Quercus/ 11 July 2019/Paperback/ 416 pages/ Review copy/ 5*
S G MacLean is one of my favourite authors of historical fiction, so I was delighted to read her latest book, The Bear Pit. It is the fourth book in her Damien Seeker series, set during the Interregnum under Oliver Cromwell, the Lord Protector. I’ve read the previous three books. Reading them takes me back to England in the 17th century, a time and a place full of danger and unrest, teeming with spies, exiles and assassins. Whilst I was happy to read them as standalones, I think it would help to follow the progression of events if they are read in order.
This one begins in September 1656 as three men are waiting for Oliver Cromwell to emerge from Westminster Abbey on his way to the State Opening of Parliament in Parliament House. Their plan to assassinate Cromwell had been in preparation in Cologne and Bruges for a year and a half, but that day it was thwarted. However, they will not give up.
Damian Seeker, Captain of Cromwell’s Guard, works for John Thurloe, Cromwell’s Chief Secretary and spy master, in charge of the security of the regime, running a virtual secret service. Thurloe is floundering under all the reports from the Continent about plots against Cromwell’s life and to reinstate Charles Stuart as King. He tells Seeker until they have corroboration of the rumours they don’t have the time or capability to look into the matter. Not wanting to go against Thurloe’s orders, Seeker decides to take part in a raid on an illegal gaming house which ends with the discovery of the body of an elderly man chained to the wall by his neck and half eaten, obviously ravaged by a bear. But bear baiting had been banned and all the bears had been shot recently – or so it was claimed. Where had the bear come from and why was the man killed? And what connection, if any, does the murder have to the plots to kill Cromwell?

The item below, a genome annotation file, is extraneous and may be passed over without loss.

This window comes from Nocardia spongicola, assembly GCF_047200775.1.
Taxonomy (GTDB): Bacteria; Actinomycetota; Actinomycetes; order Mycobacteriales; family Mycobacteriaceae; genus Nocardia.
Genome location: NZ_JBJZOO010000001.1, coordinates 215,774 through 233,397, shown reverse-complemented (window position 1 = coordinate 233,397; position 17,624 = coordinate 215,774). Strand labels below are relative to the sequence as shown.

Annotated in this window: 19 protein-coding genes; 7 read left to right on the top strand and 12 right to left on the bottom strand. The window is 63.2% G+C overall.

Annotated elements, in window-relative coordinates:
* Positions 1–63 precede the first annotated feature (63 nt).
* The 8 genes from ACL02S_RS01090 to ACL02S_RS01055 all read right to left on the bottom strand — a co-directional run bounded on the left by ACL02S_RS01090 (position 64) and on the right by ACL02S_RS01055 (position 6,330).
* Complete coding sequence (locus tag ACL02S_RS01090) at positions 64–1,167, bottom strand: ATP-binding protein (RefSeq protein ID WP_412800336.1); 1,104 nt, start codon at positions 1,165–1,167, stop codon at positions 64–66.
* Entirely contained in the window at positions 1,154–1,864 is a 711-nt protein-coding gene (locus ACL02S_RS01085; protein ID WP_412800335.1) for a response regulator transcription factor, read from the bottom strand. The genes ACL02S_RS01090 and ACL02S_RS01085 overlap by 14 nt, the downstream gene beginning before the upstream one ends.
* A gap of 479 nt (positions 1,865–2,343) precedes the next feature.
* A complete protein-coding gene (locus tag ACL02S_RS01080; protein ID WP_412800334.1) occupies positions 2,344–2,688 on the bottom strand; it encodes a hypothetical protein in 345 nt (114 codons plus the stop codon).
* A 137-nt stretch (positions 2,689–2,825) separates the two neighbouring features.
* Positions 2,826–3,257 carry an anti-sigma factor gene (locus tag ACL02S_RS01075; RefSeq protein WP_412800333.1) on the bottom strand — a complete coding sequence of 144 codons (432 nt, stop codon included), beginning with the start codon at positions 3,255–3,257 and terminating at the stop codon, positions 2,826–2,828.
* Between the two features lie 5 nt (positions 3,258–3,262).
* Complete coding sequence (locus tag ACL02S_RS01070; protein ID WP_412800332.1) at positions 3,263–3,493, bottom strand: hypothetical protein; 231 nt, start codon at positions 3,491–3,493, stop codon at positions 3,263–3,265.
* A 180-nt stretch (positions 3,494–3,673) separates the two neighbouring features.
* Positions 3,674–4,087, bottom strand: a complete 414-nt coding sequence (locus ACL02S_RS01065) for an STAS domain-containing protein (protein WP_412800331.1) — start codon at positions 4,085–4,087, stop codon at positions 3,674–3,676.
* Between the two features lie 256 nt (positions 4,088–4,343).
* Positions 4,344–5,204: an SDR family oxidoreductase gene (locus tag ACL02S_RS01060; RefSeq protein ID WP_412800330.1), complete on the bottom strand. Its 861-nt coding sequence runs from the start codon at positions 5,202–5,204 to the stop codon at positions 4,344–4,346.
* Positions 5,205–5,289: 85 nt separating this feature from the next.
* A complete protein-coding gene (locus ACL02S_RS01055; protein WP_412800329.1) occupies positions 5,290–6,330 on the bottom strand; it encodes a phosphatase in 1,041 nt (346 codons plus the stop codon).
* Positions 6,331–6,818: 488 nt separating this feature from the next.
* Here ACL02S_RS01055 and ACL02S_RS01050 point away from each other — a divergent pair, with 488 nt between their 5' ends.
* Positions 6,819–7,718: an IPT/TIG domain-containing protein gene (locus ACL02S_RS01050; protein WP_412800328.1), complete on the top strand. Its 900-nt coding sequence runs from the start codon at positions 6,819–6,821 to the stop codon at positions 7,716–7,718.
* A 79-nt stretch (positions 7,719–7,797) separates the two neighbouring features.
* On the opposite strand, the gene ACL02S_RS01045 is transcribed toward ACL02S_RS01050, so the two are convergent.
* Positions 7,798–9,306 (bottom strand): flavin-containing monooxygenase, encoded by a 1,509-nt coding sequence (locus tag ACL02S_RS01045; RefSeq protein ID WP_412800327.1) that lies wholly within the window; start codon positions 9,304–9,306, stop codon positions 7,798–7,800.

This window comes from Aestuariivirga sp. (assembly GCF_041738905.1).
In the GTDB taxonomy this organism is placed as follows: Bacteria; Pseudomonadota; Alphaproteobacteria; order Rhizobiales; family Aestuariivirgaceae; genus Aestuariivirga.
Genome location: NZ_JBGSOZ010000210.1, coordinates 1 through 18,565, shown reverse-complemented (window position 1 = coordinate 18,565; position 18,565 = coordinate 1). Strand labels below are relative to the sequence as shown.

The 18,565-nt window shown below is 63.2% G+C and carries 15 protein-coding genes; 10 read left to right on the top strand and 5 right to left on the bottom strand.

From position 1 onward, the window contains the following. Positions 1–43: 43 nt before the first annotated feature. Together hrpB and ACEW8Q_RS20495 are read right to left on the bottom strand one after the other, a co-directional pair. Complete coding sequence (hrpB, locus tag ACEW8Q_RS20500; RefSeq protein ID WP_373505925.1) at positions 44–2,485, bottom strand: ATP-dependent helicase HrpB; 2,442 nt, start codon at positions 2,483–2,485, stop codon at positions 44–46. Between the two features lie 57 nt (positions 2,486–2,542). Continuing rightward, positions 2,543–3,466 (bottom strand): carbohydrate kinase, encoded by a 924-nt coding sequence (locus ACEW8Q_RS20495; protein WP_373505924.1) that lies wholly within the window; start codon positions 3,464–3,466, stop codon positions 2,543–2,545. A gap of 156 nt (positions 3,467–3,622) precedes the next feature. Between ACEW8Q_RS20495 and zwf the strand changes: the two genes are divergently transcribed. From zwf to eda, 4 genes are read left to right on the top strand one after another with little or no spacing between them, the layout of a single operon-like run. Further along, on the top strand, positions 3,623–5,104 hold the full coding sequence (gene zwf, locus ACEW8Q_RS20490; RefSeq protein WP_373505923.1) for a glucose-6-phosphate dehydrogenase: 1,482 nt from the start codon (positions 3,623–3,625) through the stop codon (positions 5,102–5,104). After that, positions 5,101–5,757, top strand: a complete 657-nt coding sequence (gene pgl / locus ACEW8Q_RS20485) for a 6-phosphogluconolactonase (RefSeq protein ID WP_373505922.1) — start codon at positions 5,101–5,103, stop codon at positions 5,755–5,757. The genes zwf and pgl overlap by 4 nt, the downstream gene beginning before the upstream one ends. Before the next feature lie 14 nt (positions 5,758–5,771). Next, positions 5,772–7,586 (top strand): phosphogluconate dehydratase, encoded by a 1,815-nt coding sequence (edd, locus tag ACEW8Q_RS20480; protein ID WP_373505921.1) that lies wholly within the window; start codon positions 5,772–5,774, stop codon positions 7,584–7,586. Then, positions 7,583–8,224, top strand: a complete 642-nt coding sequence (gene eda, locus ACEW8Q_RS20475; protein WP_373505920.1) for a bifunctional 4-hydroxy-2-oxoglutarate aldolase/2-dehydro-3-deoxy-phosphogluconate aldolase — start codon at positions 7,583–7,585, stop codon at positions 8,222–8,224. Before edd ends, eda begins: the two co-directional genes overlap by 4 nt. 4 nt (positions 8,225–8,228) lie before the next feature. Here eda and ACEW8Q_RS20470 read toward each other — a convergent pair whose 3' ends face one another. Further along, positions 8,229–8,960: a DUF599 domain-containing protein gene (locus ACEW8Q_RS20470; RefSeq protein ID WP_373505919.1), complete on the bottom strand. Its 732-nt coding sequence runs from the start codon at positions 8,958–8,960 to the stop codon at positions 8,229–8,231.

Like all good historical fiction The Bear Pit blends historical fact and fiction. There was indeed a plot to assassinate Cromwell in the autumn and winter of 1656 as described in the novel, whereas the mystery of the man killed by a bear and the subsequent search for the bear’s whereabouts are fictional.
Some of the things I enjoy in this book are the return of characters from the earlier books -Sir Thomas Faithly, Lawrence Ingoldby, Manon, Marie Ellingworth, to mention just a few, and the glimpses we see of other historical figures – such as John Evelyn, a young Samuel Pepys, the poet Andrew Marvell as well as John Milton and one of my favourite historical figures when I was at school – Prince Rupert of the Rhine. I was fascinated by the details of The Cabinet of Curiosities, assembled by John Tradescant and his son, in Tradescant’s Garden in South Lambeth. In her Author’s Note S G MacLean states that these were indeed, very much in existence and were open for business as well as being a public attraction. The remains of the collection are held in Oxford’s Ashmolean Museum.
S G MacLean is a wonderful storyteller and her books are full of authentic detail skilfully interwoven in the stories without holding up the action. The Bear Pit is a fast-paced book, full of action and danger and wonderful characters, especially in the figure of Damien Seeker. He is the hero of the book – strong, dedicated to his work, indefatigable in his search of the truth and loyal to his friends and colleagues. The atmospheric setting complements the plot – the streets of London in winter, the cold, fog and damp and in particular Bankside in Southwark and the eerie atmospheric wastes of Lambeth Marsh. I was completely absorbed in the book. I found it compelling reading both the murder mystery and the assassination plot gripped me and I raced through it, eager to find out what happened. I was absolutely incredulous at the ending though, but it does give me hope that there may be fifth Damian Seeker novel.
Many thanks to the publishers, Quercus, for my review copy via NetGalley.